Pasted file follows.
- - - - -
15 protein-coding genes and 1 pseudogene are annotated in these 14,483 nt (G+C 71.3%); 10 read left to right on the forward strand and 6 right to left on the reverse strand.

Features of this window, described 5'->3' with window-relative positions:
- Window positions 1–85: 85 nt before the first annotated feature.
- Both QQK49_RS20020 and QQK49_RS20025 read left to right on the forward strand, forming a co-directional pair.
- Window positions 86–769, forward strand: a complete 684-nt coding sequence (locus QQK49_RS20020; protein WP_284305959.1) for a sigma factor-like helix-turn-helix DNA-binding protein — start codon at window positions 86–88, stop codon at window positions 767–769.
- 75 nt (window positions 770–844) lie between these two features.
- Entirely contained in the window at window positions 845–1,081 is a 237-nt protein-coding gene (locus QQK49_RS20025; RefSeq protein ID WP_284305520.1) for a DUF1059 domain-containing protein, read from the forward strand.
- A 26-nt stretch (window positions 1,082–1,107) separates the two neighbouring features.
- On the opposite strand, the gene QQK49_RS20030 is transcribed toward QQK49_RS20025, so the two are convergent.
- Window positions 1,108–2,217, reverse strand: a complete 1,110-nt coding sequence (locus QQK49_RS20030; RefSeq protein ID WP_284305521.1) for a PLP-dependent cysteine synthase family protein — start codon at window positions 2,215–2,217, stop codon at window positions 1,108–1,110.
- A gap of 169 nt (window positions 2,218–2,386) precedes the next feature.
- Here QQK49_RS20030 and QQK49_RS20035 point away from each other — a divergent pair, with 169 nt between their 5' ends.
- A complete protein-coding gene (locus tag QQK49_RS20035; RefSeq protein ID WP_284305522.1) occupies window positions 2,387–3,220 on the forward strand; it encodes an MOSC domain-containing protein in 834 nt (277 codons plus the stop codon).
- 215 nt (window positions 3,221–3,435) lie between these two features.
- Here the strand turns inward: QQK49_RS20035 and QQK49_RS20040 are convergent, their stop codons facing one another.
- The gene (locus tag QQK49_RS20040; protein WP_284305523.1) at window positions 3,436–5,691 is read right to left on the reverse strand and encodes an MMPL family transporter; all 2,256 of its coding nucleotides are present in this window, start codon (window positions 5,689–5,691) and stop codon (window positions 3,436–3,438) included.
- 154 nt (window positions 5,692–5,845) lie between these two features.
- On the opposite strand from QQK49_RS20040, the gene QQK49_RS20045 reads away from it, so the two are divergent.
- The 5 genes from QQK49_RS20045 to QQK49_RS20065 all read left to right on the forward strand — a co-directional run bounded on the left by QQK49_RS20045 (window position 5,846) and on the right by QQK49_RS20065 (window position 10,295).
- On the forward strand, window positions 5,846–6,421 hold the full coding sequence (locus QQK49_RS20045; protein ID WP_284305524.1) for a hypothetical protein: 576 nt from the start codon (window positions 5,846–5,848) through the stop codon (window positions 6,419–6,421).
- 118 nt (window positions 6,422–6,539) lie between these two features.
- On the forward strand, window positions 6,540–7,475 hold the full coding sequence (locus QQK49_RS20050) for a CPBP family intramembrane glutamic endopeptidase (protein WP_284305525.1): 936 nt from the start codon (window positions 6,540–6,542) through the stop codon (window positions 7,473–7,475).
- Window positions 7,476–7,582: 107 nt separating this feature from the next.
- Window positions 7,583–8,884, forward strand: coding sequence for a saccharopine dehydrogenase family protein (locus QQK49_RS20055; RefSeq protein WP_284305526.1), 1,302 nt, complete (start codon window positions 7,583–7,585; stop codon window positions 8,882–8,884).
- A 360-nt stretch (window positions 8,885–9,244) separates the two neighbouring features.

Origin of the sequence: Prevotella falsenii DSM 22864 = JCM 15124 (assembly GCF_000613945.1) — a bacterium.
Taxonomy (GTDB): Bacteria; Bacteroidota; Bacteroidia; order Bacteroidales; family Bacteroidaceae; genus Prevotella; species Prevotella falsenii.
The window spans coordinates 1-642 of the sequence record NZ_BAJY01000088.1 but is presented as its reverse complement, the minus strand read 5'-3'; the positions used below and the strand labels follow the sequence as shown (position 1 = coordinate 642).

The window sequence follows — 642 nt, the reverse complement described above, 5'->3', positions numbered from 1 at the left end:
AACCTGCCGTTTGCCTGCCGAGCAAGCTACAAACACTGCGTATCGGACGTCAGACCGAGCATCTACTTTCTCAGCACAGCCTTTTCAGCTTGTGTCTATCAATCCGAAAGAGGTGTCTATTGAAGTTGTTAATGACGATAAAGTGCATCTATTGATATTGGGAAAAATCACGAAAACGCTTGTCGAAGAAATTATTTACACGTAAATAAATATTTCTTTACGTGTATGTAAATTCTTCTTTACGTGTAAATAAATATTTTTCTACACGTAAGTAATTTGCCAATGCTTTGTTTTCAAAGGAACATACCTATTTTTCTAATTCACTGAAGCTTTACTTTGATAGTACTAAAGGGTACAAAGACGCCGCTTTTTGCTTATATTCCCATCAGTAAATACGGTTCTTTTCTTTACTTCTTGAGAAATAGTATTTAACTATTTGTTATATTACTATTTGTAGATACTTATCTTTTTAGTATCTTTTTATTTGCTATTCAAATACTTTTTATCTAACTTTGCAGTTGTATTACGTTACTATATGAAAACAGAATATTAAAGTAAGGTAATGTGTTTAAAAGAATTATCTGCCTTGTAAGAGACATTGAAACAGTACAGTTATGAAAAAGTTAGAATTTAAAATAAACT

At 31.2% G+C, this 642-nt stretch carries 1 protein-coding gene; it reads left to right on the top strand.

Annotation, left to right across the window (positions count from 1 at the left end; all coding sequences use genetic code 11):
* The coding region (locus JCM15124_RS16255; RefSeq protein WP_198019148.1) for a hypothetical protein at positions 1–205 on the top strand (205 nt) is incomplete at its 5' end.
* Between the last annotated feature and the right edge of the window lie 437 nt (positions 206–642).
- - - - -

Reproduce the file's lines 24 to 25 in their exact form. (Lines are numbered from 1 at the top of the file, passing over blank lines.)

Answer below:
- Window positions 7,583–8,884, forward strand: coding sequence for a saccharopine dehydrogenase family protein (locus QQK49_RS20055; RefSeq protein WP_284305526.1), 1,302 nt, complete (start codon window positions 7,583–7,585; stop codon window positions 8,882–8,884).
- A 360-nt stretch (window positions 8,885–9,244) separates the two neighbouring features.